BANGKOK – Most, but certainly not all individuals who follow a Pagan path come to one of the faiths within that umbrella through a different faith. The faith of origin is often Christian for those in nations with close ties to European immigration or colonization. But it is, of course, not exclusively the case. Regardless, the process of abandoning one’s faith of origin and practice to a new faith is formally an act of apostasy. Most of us in the West do not see or even recognize the idea of apostasy as having any serious consequence. Freedom of religion serves as a guarantee that the act of a adopting a new belief or dogma may have personal social consequences like estrangement, but nothing more serious in nature.
Today’s column comes to us from our international columnist Lyonel Perabo. Lyonel holds an M.A. in Old Norse Religion from the University of Iceland and resides in the cold, Arctic city of Tromsø in Northern-Norway (69° north), where he works in the tourism industry, principally as a tour-guide, as well as a writer. His personal research focuses on local history from northern Fenno-Scandinavia, the Viking Age, and circumpolar religions, among others.
The Wild Hunt’s weekend section is always open for submissions, Please send queries to email@example.com. I doubt any reader of The Wild Hunt has heard about Knut Arlid Hareide and the political party he helms. Why would anyone need to, indeed, unless they happened to be a fellow compatriot of his? Yet, Hareide is, in some ways, quite important.
As Canada eliminates its antiquated laws regarding Witchcraft, persecution still has serious consequences in other parts of the world. The United Nation’s Office of the High Commissioner for Human Rights (UN Human Rights), for example, still lists Witchcraft accusations as a serious threat against women and other minorities. The Human Rights Office notes that “witchcraft related beliefs and practices have resulted in serious violations of human rights including, beatings, banishment, cutting of body parts, and amputation of limbs, torture and murder. Women, children, the elderly, and persons with disabilities particularly persons with albinism, are particularly vulnerable. Despite the seriousness of these human rights abuses, there is often no robust state led response.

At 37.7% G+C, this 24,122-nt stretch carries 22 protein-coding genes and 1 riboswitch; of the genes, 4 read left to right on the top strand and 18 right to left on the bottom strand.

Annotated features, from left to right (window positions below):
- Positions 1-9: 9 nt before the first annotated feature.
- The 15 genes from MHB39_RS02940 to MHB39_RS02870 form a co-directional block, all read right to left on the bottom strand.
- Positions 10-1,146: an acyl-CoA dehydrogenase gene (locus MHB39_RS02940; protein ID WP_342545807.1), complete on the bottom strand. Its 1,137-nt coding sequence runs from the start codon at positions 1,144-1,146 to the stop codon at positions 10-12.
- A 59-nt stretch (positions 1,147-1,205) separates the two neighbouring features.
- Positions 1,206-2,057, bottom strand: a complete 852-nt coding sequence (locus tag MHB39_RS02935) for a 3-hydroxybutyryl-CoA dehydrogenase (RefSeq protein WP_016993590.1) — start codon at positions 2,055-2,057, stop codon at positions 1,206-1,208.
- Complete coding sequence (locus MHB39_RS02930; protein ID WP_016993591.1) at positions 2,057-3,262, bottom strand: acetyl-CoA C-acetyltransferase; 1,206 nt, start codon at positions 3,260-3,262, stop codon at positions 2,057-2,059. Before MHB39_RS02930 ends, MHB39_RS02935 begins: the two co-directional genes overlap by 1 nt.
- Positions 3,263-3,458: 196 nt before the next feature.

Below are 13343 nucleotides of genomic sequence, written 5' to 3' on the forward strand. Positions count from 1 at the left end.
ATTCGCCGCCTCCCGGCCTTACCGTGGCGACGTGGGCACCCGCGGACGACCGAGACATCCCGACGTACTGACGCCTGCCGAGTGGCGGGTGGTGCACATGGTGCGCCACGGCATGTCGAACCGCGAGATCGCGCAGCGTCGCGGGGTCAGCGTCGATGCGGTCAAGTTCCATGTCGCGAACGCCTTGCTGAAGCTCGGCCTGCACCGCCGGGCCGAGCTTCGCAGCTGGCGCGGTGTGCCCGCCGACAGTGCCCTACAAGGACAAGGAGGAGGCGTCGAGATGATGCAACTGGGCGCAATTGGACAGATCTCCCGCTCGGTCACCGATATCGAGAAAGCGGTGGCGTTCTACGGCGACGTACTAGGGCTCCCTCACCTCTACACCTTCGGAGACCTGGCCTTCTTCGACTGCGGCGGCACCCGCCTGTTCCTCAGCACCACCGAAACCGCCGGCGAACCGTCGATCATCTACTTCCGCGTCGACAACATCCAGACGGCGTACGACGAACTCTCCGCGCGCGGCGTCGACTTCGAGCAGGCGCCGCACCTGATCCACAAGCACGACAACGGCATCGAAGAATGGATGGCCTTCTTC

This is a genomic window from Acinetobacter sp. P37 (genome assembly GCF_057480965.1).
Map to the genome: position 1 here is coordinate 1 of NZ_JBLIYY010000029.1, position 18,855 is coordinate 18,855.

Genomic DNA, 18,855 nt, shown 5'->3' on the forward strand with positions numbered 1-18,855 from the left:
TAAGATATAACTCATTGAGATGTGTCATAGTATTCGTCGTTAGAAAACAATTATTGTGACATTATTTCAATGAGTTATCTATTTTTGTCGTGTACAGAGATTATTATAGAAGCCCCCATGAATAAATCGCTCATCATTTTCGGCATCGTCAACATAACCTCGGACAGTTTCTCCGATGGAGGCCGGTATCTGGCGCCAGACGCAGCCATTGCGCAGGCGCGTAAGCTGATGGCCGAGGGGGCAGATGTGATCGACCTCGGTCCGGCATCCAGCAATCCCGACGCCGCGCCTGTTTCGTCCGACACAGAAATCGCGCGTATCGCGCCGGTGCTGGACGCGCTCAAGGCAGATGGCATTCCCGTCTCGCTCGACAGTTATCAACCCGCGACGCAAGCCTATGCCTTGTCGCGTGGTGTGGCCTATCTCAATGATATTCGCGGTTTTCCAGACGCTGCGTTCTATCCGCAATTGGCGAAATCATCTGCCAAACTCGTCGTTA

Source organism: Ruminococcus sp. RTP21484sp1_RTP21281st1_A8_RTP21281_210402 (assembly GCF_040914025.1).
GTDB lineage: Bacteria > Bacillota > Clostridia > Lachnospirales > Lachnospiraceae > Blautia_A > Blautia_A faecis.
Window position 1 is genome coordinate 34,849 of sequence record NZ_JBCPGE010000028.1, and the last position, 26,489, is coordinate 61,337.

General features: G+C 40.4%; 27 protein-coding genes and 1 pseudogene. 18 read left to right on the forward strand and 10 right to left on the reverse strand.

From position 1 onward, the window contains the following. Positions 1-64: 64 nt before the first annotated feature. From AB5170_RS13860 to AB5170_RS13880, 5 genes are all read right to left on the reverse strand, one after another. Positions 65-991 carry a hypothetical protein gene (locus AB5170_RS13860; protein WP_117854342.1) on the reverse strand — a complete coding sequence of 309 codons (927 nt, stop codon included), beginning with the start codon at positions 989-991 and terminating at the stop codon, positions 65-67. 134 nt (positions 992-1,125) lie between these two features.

Of course, it is impossible to say exactly what will be big news in 2019 as we collectively stand just on the other side of the threshold of this New Year. But the news today can affect us for weeks to come. Here in the United States, the potential for continued political turmoil hangs thick in the air with a partial government shutdown still in effect, the Mueller investigation ongoing, and major shift in the House of Representatives soon to occur. We know that oil prices, pipelines and carbon taxes are major issues in Canada. Europe faces Brexit and Latin America and Africa both face financial challenges.
TWH – This week we take a look back at a few of the new stories in the mainstream that we covered that had an impact on the collective Pagan, Heathen, and Polytheist communities.
The Parliament of World Religions hosted a larger amount of programming featuring Witches and Pagans than in the past. TWH spoke with four Pagans who planned to attend PoWR to get their perspective and what they hoped to accomplish by attending. After the conference, guest contributor, Karen Dales gave us aa bird’s eye view of some of the activities in her article. As a lead up to PoWR, the Global Wicca Summit cyber conference was held in early September and centered around the theme “Wicca as a Global Faith” with the primary purpose of providing the community with open discussion and worldwide networking.